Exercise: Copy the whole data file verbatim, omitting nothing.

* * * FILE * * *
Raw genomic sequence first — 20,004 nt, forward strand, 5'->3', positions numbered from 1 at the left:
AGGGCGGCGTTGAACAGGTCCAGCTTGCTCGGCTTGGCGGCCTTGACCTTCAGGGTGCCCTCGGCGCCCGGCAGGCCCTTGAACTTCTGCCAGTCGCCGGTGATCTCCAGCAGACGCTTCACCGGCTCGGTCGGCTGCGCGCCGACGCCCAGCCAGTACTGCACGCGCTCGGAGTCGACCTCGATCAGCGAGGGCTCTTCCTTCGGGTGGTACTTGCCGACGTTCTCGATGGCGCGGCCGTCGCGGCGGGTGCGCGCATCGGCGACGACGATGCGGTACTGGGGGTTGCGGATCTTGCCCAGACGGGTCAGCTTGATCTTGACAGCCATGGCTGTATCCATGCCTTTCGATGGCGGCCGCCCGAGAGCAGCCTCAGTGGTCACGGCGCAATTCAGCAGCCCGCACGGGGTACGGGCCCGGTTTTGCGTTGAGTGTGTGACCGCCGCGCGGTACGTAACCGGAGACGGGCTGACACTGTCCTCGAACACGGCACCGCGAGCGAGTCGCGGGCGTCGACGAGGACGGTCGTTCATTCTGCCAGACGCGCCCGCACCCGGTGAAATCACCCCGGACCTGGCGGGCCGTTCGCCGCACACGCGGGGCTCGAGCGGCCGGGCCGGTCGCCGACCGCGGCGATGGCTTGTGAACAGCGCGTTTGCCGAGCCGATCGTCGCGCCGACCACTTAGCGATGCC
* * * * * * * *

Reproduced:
Raw genomic sequence first — 20,004 nt, forward strand, 5'->3', positions numbered from 1 at the left:
AGGGCGGCGTTGAACAGGTCCAGCTTGCTCGGCTTGGCGGCCTTGACCTTCAGGGTGCCCTCGGCGCCCGGCAGGCCCTTGAACTTCTGCCAGTCGCCGGTGATCTCCAGCAGACGCTTCACCGGCTCGGTCGGCTGCGCGCCGACGCCCAGCCAGTACTGCACGCGCTCGGAGTCGACCTCGATCAGCGAGGGCTCTTCCTTCGGGTGGTACTTGCCGACGTTCTCGATGGCGCGGCCGTCGCGGCGGGTGCGCGCATCGGCGACGACGATGCGGTACTGGGGGTTGCGGATCTTGCCCAGACGGGTCAGCTTGATCTTGACAGCCATGGCTGTATCCATGCCTTTCGATGGCGGCCGCCCGAGAGCAGCCTCAGTGGTCACGGCGCAATTCAGCAGCCCGCACGGGGTACGGGCCCGGTTTTGCGTTGAGTGTGTGACCGCCGCGCGGTACGTAACCGGAGACGGGCTGACACTGTCCTCGAACACGGCACCGCGAGCGAGTCGCGGGCGTCGACGAGGACGGTCGTTCATTCTGCCAGACGCGCCCGCACCCGGTGAAATCACCCCGGACCTGGCGGGCCGTTCGCCGCACACGCGGGGCTCGAGCGGCCGGGCCGGTCGCCGACCGCGGCGATGGCTTGTGAACAGCGCGTTTGCCGAGCCGATCGTCGCGCCGACCACTTAGCGATGCC